I would prefer GM just make this available from the factory right off the bat though - it makes little sense (to me at least) that they could have a kit a dealer is going to install, but not be able to have the same assembly done (more accurately and cheaper) at the plant. Of course, unless there is some silly UAW agreement in the way or something.
The car will only be NA the 1st year.
 

·
Registered
Joined
·
15 Posts
GMFan said:
Not so much negativity, but reality. The UAW has put up a lot of roadblocks to how GM does business - surely delayed the replacement for the Cavalier and other models, and has been a large contributing factor to GM being slow to the market in general. For all I know, the UAW has something in their contract stating that they will not be required to install superchargers on engines under 3.0L or something silly, as they would fear it may lead to layoffs at a different engine factory...
Not sure where you are getting this poor information, but I have never heard anything like this anywhere. The role out of the vehicle with anything other than normally aspirated engines has more to do with development time. We just don't have time to validate everything.
 

·
Registered
Joined
·
7 Posts
Definitely, GMFan and Micheal have good points, but as a law student interested in labor law, I have come to realize that Unions, though often beneficial to workers, frequently seek to limit technology advancement, even when it is clearly in the best interest of the company. For instance, a dockworker's union once demanded that a provision be included in the collective bargaining agreement that allowed workers to unpack and repack prepacked crates before loading them on the ships. This was in the 60's or 70's when containerization began. Manufacturers began to pack crates, which were lifted on to trains, then transported to docks and lifted onto the ships withouht having to unload each individual item. Obviously, this threatened some jobs, but it was clearly the efficient and economical thing to do. So, some dockworkers unpacked the crates for no other reason than to have something to get paid for. They may as well have stayed at home and eaten bon bons and gotten paid for that.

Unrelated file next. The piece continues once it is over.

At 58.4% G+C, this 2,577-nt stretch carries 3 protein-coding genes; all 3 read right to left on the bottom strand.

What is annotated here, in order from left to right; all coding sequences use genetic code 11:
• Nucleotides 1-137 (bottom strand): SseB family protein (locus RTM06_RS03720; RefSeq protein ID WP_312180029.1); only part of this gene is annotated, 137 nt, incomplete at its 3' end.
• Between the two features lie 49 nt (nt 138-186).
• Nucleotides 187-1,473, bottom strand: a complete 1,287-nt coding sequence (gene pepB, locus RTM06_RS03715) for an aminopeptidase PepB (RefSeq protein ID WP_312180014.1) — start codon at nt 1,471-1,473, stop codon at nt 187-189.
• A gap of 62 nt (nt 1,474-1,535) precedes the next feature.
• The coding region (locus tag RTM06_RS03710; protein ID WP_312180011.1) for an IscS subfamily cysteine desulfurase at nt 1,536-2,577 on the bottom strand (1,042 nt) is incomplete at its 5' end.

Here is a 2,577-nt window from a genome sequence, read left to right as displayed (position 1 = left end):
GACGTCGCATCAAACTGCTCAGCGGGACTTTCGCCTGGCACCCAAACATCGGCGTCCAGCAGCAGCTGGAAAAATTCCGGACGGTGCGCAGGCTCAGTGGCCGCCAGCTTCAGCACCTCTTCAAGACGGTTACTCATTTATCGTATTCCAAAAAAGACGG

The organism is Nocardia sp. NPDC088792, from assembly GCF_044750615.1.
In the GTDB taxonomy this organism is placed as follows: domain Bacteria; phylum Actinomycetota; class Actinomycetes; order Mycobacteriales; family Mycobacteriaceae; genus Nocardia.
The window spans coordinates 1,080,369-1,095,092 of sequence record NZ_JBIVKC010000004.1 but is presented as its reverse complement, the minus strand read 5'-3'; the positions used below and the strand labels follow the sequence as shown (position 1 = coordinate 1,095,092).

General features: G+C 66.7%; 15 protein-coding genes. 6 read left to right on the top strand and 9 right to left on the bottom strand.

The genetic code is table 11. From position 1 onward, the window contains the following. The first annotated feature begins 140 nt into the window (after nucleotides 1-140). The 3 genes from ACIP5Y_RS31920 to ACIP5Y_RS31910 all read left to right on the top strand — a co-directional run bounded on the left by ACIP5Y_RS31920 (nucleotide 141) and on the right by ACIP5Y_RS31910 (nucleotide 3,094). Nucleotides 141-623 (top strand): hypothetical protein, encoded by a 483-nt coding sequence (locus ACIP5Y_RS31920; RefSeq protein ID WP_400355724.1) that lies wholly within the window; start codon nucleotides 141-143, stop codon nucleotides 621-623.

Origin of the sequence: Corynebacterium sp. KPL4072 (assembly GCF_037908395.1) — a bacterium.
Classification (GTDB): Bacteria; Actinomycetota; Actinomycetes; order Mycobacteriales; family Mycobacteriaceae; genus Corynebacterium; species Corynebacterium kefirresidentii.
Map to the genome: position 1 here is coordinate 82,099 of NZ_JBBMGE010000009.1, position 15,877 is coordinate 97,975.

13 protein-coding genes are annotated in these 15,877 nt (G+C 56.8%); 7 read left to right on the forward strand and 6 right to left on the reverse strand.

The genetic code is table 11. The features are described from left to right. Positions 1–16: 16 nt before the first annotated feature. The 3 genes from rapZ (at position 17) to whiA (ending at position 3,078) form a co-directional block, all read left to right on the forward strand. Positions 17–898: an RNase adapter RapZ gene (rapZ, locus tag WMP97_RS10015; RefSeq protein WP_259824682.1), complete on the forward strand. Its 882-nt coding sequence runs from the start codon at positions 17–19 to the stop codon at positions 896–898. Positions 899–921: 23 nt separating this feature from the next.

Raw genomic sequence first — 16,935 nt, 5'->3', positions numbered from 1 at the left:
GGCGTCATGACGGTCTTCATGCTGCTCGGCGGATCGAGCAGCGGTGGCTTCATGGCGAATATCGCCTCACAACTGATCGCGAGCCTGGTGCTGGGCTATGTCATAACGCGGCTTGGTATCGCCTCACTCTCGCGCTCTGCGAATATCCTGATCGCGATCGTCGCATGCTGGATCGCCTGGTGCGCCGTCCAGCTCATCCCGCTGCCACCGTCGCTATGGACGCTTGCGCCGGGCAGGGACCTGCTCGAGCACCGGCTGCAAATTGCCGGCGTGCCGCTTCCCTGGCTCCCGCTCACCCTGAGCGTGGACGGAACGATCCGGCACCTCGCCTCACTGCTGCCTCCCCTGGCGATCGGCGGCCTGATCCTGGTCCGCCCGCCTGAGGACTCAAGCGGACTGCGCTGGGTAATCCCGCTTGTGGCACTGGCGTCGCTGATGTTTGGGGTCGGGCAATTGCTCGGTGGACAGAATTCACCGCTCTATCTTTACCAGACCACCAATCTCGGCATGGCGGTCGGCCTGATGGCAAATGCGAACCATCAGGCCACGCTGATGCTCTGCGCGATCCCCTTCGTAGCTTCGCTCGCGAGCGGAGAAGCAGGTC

Unions are also inefficient in that contracts often last 3-5 years, requiring companies to remain in compliance. This might affect the closing or retooling of a plant, which would otherwise result in cars being updated more often.
IMHO Unions also create an antagonistic environment, often discouraging teamwork and efficiency. Many contracts have prohibited crosstraining and multitasking for fear that some jobs would be eliminated because one person could perform several duties.
Anyway, I am not anti-worker, but as GMfan said, efficiency and market dominance are more important in the long term than short term job protection. We should find better ways to increase wages and help unemployed workers than to allow balatant inefficeincy in our stumbling manufacturing sector.
 

·
Registered
Joined
·
45 Posts
Good info, jckjds. I was unable to locate the article, but I recall the problems GM had w/ the next Cavalier back in the late 90s, or perhaps 2000 or so. They had wanted to re-design at that time, but part of the re-design required a reduction in jobs so that GM could try to sell the Cavalier profitably, rather than losing a few thousand $ on each one they sell.

The UAW contract blocked this from happening, and so GM let the current outdated Cavalier carry on for another 4+ years. If I recall, GM was forced to drop their plans and initial investments, costing tens or hundreds of millions, and we are just now going to be getting the Cavalier replacement w/ the Cobalt.

Hopefully relations with the UAW have improved since that time.

And, I surely don't mean to imply that all of GMs problems are union related. A lot are because of management decisions as well.

In any regards, just imagine how many more jobs there would be if GM was making world-class cars across all of their model range and was able to get 35 or 40% market share again... Hopefully Kappa and the Solstice (as well as other things like the revival at Cadillac, the new Vette, and help for Buick's aging lineup) are the start of this.
 

·
Registered
Joined
·
15 Posts
GMFan said:
Good info, jckjds. I was unable to locate the article, but I recall the problems GM had w/ the next Cavalier back in the late 90s, or perhaps 2000 or so. They had wanted to re-design at that time, but part of the re-design required a reduction in jobs so that GM could try to sell the Cavalier profitably, rather than losing a few thousand $ on each one they sell.

The UAW contract blocked this from happening, and so GM let the current outdated Cavalier carry on for another 4+ years. If I recall, GM was forced to drop their plans and initial investments, costing tens or hundreds of millions, and we are just now going to be getting the Cavalier replacement w/ the Cobalt.

Hopefully relations with the UAW have improved since that time.

And, I surely don't mean to imply that all of GMs problems are union related. A lot are because of management decisions as well.

In any regards, just imagine how many more jobs there would be if GM was making world-class cars across all of their model range and was able to get 35 or 40% market share again... Hopefully Kappa and the Solstice (as well as other things like the revival at Cadillac, the new Vette, and help for Buick's aging lineup) are the start of this.